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Fig 4. Distribution of 4-HNE-positive cells in the short-term hypoglycemic coma model.

(A) Representative images of 4-HNE-positive cells in the sham group, the 2-min isoelectric EEG (iso-EEG) group, and the 10-min isoelectric EEG group. Higher magnification views of 4-HNE-positive cells are shown in the small frames. Scale bar: 100 μm. (B) The number of 4-HNE-positive cells in the sham group, the 2-min isoelectric EEG group, and the 10-min isoelectric EEG group. Data are means ± SD (n = 15 fields). *P < 0.001.

https://doi.org/10.1371/journal.pone.0128844.g004

Assessment of FJB-positive cells in the short-term hypoglycemic coma model

The frequency of hypoglycemia-induced neuronal death, evaluated by FJB staining of the parietal-temporal cortex at the level of the hippocampus, was significantly higher in the 10-min isoelectric EEG without glucose reperfusion group than in the 2-min isoelectric EEG without glucose reperfusion group (109.9 ± 45.4 cells/0.25 mm2 vs. 53.3 ± 15.9 cells/0.25 mm2; P = 0.009, S1 Fig).

Next, the number of FJB-positive cells was compared among the sham, 2-min isoelectric EEG, and 10-min isoelectric EEG groups (Fig 5). In the sham group, there were no FJB-positive cells in any of the brain regions examined. In the 2-min isoelectric EEG group, FJB-positive cells were observed in the frontal to parietal-temporal cortex and hippocampus. The number of FJB-positive cells in the hippocampus was less than that in the cerebral cortex. The frequency of FJB-positive cells in the parietal-temporal cortex at the level of the hippocampus was significantly higher in the 10-min isoelectric EEG group than in the 2-min isoelectric EEG group (150.7 ± 19.8 cells/0.25 mm2 vs. 89.9 ± 6.8 cells/0.25 mm2; P < 0.001).

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Fig 5. Fluoro-Jade B-positive cells in the short-term hypoglycemic coma model.

(A) Representative images of Fluoro-Jade B-positive cells in the sham group, the 2-min isoelectric EEG (iso-EEG) group, and the 10-min isoelectric EEG group. Scale bar: 100 μm. (B) The number of Fluoro-Jade B-positive cells in the sham group, the 2-min isoelectric EEG group, and the 10-min isoelectric EEG group. Data are means ± SD (n = 15 fields). *P < 0.001.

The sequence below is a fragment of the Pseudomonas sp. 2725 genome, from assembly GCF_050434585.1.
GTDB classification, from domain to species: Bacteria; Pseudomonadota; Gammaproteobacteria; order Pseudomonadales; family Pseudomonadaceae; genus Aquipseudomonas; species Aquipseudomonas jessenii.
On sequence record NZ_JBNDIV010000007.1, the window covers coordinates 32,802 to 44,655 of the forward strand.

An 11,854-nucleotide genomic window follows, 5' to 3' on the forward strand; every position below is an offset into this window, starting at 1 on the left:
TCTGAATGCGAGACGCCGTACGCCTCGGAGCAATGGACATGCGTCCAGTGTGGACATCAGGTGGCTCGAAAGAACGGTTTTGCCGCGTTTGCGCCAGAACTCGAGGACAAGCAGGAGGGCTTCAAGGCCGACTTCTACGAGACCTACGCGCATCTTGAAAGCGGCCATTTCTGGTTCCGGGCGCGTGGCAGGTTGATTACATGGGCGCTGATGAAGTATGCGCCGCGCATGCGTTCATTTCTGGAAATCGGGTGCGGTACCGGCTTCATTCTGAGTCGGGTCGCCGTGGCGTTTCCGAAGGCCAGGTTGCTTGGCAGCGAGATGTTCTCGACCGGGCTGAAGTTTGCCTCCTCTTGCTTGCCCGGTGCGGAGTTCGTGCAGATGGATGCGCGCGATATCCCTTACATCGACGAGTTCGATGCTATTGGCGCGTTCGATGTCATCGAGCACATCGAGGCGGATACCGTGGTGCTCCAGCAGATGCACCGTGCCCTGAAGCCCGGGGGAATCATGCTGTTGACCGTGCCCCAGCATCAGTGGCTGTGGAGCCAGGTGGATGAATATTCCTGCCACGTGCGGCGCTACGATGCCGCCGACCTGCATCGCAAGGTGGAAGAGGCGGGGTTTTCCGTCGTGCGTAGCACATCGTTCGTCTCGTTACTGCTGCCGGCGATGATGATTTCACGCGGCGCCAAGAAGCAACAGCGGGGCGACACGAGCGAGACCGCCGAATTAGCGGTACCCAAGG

https://doi.org/10.1371/journal.pone.0128844.g005

Effects of Alda-1 on 4-HNE-positive cells

To examine the effects of Alda-1 on glucose reperfusion-associated 4-HNE expression, the number of 4-HNE-positive cells was examined in rats to which Alda-1 had been administered after 2 min of isoelectric EEG (Alda-1 group) and in rats to which DMSO, a solvent, had been administered (control group). There were no significant differences in body weight, food consumption, or BG levels between the two groups. The number of 4-HNE-positive cells was significantly lower in the Alda-1 group than in the control group (101.5 ± 5.6 vs. 92.9 ± 8.1 cells/0.25 mm2; P = 0.002) (Fig 6). We did not examine the effect of Alda-1 in the 10-min isoelectric EEG group because a large number of rats developed seizures before administration of glucose and Alda-1.

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Fig 6. Effects of Alda-1 on 4-HNE-positive cells.

(A) Representative images of 4-HNE-positive cells treated with vehicle (dimethyl sulfoxide; DMSO) or Alda-1. A higher magnification view of a 4-HNE-positive cell is shown in the small frame. Scale bar: 100 μm. (B) Number of 4-HNE-positive cells in groups treated with vehicle (DMSO) or Alda-1. Data are means ± SD (n = 15 fields). *P = 0.002.

https://doi.org/10.1371/journal.pone.0128844.g006

Effects of Alda-1 on FJB-positive cells

Finally, to ascertain whether Alda-1 exerts protective effects against glucose reperfusion-associated neuronal death, the number of FJB-positive cells was compared in the Alda-1 and control groups. Notably, the number of FJB-positive cells was significantly lower in the Alda-1 group than in the control group (50.9 ± 11.1 vs. 41.1 ± 6.3 cells/0.25 mm2; P = 0.020) (Fig 7).

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Fig 7. Effects of Alda-1 on Fluoro-Jade B-positive cells.

(A) Representative images of Fluoro-Jade B-positive cells treated with vehicle (DMSO) or Alda-1. Scale bar: 100 μm. (B) Number of Fluoro-Jade B-positive cells in groups treated with vehicle (DMSO) or Alda-1. Data are means ± SD (n = 15 fields). *P = 0.020.

https://doi.org/10.1371/journal.pone.0128844.g007

Discussion

In this study, we first attempted to develop a short-term hypoglycemic coma model that could be maintained in an isoelectric EEG state for a short period. The isoelectric EEG period was reduced from 30 min, which is the isoelectric period used in a conventional hypoglycemic coma model, to 2 min. We confirmed that seizures did not occur in this condition. The advantages of this model are as follows. (i) The degree of severity induced by the hypoglycemic load is relatively uniform, while measurements of the light reflex and pupil diameter lack objectivity and quantitativity. (ii) BG levels during the hyperglycemic state are determined on the basis of actual human clinical data [3]. (iii) This model does not require the use of anti-seizure drugs and an artificial ventilator. (iv) The severity of oxidative stress and neuronal death are quantifiable by measuring 4-HNE- and FJB-positive cells, respectively.